Saturday, 8 November 2008

Improv Everywhere

Improv Everywhere is a New York-based group which creates drama in public places. One of their most famous missions was sending over 200 "agents" into New York's Grand Central Station, and at the same moment they all froze in place for 5 minutes, while commuters continued to rush past them. In another stunt they gathered a set of pairs of identical twins and placed them in a subway car all facing each other so that their poses perfectly mirrored each other: a Human Mirror.

Fascinating stuff! There's lots more on their website.

"the substance of things, their being, their thingyness"

Peter Peryer, Photographer
Peter Peryer, Photographer

Peter Peryer has a new book of photographs out. I know this not because I have seen it but because Paul of The Fundy Post has written this wonderful review, which manages to convey what the book is like without showing any of the pictures, and also without any artspeak at all:

"Peter Peryer is a New Zealand photographer who photographs things. Here, for example is a sequence of photographs about a third of the way through the book:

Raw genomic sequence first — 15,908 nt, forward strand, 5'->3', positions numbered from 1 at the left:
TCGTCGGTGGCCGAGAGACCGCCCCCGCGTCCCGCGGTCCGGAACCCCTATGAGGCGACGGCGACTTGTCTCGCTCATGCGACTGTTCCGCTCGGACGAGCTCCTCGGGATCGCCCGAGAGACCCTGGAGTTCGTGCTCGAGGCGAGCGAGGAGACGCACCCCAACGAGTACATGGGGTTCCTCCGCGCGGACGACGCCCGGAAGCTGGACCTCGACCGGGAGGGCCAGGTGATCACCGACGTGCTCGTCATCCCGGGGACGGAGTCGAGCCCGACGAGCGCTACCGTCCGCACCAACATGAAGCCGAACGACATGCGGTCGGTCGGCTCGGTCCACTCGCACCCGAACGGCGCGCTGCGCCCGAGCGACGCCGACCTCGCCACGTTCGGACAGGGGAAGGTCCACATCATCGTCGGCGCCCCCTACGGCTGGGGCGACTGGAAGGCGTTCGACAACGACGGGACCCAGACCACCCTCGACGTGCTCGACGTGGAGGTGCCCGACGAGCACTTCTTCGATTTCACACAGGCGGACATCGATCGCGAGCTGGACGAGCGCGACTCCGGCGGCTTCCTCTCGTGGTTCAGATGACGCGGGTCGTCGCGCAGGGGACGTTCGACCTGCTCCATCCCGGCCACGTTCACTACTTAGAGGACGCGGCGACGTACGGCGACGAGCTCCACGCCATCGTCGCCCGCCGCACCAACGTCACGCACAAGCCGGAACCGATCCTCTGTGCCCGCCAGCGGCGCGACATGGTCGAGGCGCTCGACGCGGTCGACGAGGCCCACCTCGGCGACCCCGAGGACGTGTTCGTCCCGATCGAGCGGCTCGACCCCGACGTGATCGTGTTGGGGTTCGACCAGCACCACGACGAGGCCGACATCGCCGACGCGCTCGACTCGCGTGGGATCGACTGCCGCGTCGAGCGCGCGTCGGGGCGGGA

26. Donkey, Legoland, 1997
27. Bulls, 2006
28. Punakaiki, 1997
29. Owl, 2003
30. Sand Shark, 1991

To explain, the donkey is life-size and made from Lego bricks. The bulls are of indeterminate size; they are six plastic toys. Punakaiki is represented by a rock formation of dense horizontal layers; again its size is indeterminate. The owl on the facing page appears to be real; the pattern of its feathers is similar to the rock formation. Although in nature there is a fish called a sand shark, this one is a shark made of sand, on a beach."

The review is playful and serious, like Peryer's photos. Read the whole thing
here. And you can buy the book here.

Peter Peryer has a very cool blog (and photolog) here. It's very straightforward in style, and it's worth keeping an eye on because you never quite know what will show up next. For example, his recent posts feature pictures of: a tree, a church, a submarine, a quail, a gravestone, and a cloud.

Saturday, 1 November 2008

Hidden depths

The Unbearable Lightness of Scones: A New 44 Scotland Street Novel
The Unbearable Lightness of Scones: A New 44 Scotland Street Novel

"Angus, dispirited...looked down into his coffee cup. And a coffee cup, as we all know, is not something that it pays to look into if one is searching for meaning beyond meaning; coffee in all its forms looks murky, and gives little comfort to one who hopes to see something in it. Unlike tea, which allows one to glimpse something of what lies beneath the surface, usually more tea."

Alexander McCall Smith's new 44 Scotland Street novel, The Unbearable Lightness of Scones, is delectably light and fluffy.

And it is more like tea than coffee. :-D

You can buy it at Fishpond.